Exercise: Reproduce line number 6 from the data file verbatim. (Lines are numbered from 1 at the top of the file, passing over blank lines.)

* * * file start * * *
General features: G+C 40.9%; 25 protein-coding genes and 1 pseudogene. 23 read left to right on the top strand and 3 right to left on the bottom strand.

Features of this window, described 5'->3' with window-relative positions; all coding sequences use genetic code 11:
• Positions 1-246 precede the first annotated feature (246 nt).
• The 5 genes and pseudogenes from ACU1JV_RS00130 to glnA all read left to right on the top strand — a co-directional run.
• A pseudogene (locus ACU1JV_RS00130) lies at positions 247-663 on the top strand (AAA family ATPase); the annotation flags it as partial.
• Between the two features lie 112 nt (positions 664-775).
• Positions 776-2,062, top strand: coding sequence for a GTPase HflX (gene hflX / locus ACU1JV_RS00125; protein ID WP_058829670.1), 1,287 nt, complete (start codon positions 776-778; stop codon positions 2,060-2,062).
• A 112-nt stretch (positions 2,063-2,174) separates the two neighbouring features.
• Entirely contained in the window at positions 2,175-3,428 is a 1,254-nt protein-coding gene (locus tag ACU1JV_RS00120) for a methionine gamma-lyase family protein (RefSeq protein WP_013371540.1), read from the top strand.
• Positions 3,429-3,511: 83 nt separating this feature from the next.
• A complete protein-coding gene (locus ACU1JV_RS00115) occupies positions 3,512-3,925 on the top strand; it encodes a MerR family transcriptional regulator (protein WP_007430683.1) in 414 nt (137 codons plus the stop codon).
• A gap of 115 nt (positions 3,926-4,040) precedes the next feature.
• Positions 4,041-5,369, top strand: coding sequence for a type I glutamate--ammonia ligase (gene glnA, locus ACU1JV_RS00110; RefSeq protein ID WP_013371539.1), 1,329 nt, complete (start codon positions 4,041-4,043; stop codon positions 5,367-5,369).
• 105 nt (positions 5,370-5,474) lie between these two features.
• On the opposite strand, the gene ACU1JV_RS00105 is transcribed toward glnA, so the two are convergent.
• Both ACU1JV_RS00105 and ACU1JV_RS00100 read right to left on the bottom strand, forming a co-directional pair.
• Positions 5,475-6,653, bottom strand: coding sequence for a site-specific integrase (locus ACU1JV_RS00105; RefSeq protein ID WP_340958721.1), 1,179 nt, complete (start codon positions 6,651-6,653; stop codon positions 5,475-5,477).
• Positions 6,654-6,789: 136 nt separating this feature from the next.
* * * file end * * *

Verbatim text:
• Between the two features lie 112 nt (positions 664-775).